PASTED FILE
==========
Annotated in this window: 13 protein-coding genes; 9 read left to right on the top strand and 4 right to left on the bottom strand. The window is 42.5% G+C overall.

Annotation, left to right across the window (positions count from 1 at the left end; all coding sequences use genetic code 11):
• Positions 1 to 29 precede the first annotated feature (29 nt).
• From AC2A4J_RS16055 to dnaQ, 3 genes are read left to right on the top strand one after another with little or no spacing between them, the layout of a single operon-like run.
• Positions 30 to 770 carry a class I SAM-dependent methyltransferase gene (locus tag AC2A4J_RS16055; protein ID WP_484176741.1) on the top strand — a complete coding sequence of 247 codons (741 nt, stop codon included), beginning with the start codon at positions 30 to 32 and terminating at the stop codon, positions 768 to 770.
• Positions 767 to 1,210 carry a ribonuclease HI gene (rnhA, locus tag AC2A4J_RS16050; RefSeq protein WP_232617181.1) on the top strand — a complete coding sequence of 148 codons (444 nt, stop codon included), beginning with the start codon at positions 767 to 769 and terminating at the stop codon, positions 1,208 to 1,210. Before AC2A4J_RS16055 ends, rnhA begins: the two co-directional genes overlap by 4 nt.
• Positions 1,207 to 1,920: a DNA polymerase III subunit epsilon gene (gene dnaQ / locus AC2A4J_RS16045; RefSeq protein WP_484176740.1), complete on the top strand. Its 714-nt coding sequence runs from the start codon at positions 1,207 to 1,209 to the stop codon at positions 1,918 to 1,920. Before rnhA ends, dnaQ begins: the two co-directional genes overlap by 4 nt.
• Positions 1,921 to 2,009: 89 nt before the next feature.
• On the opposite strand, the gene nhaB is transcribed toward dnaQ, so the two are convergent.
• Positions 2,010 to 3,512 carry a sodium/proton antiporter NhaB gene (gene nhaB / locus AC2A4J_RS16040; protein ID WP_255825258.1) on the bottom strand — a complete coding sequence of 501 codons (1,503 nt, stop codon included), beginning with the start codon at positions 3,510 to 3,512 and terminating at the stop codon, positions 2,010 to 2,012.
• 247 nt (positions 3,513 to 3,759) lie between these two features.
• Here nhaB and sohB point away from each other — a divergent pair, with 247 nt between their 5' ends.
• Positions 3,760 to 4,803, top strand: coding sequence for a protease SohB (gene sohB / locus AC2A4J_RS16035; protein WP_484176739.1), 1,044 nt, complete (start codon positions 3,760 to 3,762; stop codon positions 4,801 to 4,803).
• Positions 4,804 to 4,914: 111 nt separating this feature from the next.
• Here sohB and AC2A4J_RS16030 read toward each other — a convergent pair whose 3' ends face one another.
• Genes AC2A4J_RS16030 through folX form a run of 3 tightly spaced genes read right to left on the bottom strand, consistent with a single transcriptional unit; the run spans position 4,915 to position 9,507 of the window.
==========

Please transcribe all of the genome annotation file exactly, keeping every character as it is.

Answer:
Annotated in this window: 13 protein-coding genes; 9 read left to right on the top strand and 4 right to left on the bottom strand. The window is 42.5% G+C overall.

Annotation, left to right across the window (positions count from 1 at the left end; all coding sequences use genetic code 11):
• Positions 1 to 29 precede the first annotated feature (29 nt).
• From AC2A4J_RS16055 to dnaQ, 3 genes are read left to right on the top strand one after another with little or no spacing between them, the layout of a single operon-like run.
• Positions 30 to 770 carry a class I SAM-dependent methyltransferase gene (locus tag AC2A4J_RS16055; protein ID WP_484176741.1) on the top strand — a complete coding sequence of 247 codons (741 nt, stop codon included), beginning with the start codon at positions 30 to 32 and terminating at the stop codon, positions 768 to 770.
• Positions 767 to 1,210 carry a ribonuclease HI gene (rnhA, locus tag AC2A4J_RS16050; RefSeq protein WP_232617181.1) on the top strand — a complete coding sequence of 148 codons (444 nt, stop codon included), beginning with the start codon at positions 767 to 769 and terminating at the stop codon, positions 1,208 to 1,210. Before AC2A4J_RS16055 ends, rnhA begins: the two co-directional genes overlap by 4 nt.
• Positions 1,207 to 1,920: a DNA polymerase III subunit epsilon gene (gene dnaQ / locus AC2A4J_RS16045; RefSeq protein WP_484176740.1), complete on the top strand. Its 714-nt coding sequence runs from the start codon at positions 1,207 to 1,209 to the stop codon at positions 1,918 to 1,920. Before rnhA ends, dnaQ begins: the two co-directional genes overlap by 4 nt.
• Positions 1,921 to 2,009: 89 nt before the next feature.
• On the opposite strand, the gene nhaB is transcribed toward dnaQ, so the two are convergent.
• Positions 2,010 to 3,512 carry a sodium/proton antiporter NhaB gene (gene nhaB / locus AC2A4J_RS16040; protein ID WP_255825258.1) on the bottom strand — a complete coding sequence of 501 codons (1,503 nt, stop codon included), beginning with the start codon at positions 3,510 to 3,512 and terminating at the stop codon, positions 2,010 to 2,012.
• 247 nt (positions 3,513 to 3,759) lie between these two features.
• Here nhaB and sohB point away from each other — a divergent pair, with 247 nt between their 5' ends.
• Positions 3,760 to 4,803, top strand: coding sequence for a protease SohB (gene sohB / locus AC2A4J_RS16035; protein WP_484176739.1), 1,044 nt, complete (start codon positions 3,760 to 3,762; stop codon positions 4,801 to 4,803).
• Positions 4,804 to 4,914: 111 nt separating this feature from the next.
• Here sohB and AC2A4J_RS16030 read toward each other — a convergent pair whose 3' ends face one another.
• Genes AC2A4J_RS16030 through folX form a run of 3 tightly spaced genes read right to left on the bottom strand, consistent with a single transcriptional unit; the run spans position 4,915 to position 9,507 of the window.